— CNP

Tristram Shandy: A Cock and Bull Story

Tristram ShandyMichael Winterbottom is becoming one of those filmmakers whose very eclecticism is enough to keep even the mild fan scurrying to the cinema to see what the heck he’s going to do next. This is ostensibly a mockumentary film about a film, but is more like a film about filmmaking. Winterbottom, like Soderbergh, references the filmic canon in a manner less derivative than Tarantino’s plagiaristic paeans to Asian schlock, and Tristram Shandy offers a smorgasbord of cinephile winks and nods. The soundtrack is almost entirely borrowed from other films: Michael Nyman’s driving score to the The Draughtman’s Contract locates us in that realm of period drama, Nino Rota’s music for Otto e Mezzo clearly evokes Fellini’s own notions of the filmmaking struggle, while Erik Nordgren’s music for Bergman’s Smiles of a Summer Night and Rota’s theme for Amarcord are simply touching tributes to two classics of European cinema.

But this isn’t some reverent ode to the auteurs of yesteryear, it’s a deadpan comedy. You certainly couldn’t ask for a much more fully-rounded comedic line-up—Steve Coogan (I’m Alan Partridge), Rob Brydon (Human Remains), Dylan Moran (Blackbooks), Stephen Fry (Blackadder), David Walliams (Little Britain) and Ashley Jensen (Extras) to name a few. Watching Tristram Shandy after having seen Extras one can’t help but feel that there’s something of a feedback loop happening here, or perhaps there was just something in the water of Britain in 2005, when both were made. There are obvious distinctions between the Merchant/Gervais pairing compared to Coogan/Brydon but the comedy often derives from a similar source. That is, the foibles of egos amongst men who are wretchedly insecure without the mask of comedy covering their shaky realities. The result is a highly enjoyable film that steadfastly refuses to be anything but genuinely funny, which is enough, I think.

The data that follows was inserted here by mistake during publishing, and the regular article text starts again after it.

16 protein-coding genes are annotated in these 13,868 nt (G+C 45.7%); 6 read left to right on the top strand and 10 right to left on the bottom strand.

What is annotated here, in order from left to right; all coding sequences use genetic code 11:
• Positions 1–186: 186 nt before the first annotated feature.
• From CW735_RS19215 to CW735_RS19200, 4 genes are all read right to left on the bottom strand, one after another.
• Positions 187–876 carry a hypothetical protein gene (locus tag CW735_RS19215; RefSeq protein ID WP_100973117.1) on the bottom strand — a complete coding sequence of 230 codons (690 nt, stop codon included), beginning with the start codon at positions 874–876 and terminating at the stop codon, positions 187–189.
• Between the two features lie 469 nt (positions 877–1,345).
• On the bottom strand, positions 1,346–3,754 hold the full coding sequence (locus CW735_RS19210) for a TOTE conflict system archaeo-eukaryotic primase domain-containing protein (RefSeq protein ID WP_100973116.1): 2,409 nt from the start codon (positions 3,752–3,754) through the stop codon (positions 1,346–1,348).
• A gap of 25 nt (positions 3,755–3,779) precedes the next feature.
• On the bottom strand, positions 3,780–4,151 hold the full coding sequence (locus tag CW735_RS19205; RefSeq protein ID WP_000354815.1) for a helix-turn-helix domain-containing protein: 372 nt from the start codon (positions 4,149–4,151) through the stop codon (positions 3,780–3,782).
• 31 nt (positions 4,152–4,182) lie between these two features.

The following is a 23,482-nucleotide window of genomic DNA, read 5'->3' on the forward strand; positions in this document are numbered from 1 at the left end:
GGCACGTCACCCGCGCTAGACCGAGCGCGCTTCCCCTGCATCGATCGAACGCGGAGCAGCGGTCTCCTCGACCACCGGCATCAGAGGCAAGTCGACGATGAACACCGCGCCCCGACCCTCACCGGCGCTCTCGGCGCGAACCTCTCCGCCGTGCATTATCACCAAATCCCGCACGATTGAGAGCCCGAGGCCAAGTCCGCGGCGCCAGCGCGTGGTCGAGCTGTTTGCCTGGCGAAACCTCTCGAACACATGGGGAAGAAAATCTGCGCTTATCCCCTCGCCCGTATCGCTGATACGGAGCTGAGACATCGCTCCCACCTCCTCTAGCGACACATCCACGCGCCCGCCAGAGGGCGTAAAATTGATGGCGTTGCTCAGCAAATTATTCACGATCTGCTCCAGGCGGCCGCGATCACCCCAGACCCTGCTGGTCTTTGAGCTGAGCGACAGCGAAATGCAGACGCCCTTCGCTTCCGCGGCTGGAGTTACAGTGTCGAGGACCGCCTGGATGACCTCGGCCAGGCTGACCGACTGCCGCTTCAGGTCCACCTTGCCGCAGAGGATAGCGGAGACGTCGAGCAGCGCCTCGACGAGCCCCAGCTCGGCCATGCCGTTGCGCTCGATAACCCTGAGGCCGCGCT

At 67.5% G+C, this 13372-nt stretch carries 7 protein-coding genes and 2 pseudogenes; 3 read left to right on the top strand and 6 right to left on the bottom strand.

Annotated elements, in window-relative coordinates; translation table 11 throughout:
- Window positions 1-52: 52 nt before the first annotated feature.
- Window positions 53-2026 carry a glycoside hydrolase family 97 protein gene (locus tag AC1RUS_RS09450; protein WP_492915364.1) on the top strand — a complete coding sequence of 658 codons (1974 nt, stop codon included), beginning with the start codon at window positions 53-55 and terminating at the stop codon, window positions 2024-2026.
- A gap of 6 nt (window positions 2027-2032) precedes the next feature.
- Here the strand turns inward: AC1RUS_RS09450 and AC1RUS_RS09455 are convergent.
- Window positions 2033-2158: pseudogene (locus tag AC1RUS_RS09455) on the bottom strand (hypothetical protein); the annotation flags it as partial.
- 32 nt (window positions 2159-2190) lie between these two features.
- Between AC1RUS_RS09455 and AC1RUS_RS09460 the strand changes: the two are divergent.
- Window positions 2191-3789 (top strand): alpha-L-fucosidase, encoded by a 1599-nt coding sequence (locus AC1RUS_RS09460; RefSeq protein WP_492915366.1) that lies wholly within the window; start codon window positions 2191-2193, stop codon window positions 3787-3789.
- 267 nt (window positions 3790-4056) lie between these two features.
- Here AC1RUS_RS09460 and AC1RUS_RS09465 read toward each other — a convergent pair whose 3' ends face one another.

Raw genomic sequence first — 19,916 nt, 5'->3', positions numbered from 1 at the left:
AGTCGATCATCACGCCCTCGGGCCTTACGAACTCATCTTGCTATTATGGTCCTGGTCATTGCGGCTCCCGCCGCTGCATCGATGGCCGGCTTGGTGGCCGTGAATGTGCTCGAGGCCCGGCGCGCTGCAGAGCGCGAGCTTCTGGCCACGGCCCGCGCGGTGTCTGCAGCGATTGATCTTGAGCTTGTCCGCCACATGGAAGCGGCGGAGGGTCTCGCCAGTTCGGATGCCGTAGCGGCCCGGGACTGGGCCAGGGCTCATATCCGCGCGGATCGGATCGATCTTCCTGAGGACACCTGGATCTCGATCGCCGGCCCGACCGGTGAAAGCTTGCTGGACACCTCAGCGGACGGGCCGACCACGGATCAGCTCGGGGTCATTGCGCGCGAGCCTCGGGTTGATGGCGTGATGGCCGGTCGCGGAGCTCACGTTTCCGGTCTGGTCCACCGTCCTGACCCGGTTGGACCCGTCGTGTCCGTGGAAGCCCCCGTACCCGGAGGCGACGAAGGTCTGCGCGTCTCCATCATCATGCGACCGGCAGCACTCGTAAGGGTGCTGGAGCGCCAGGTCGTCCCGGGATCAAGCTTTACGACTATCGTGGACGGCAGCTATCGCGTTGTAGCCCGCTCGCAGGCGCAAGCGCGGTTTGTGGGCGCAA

DVD out now through Madman’s Director’s Suite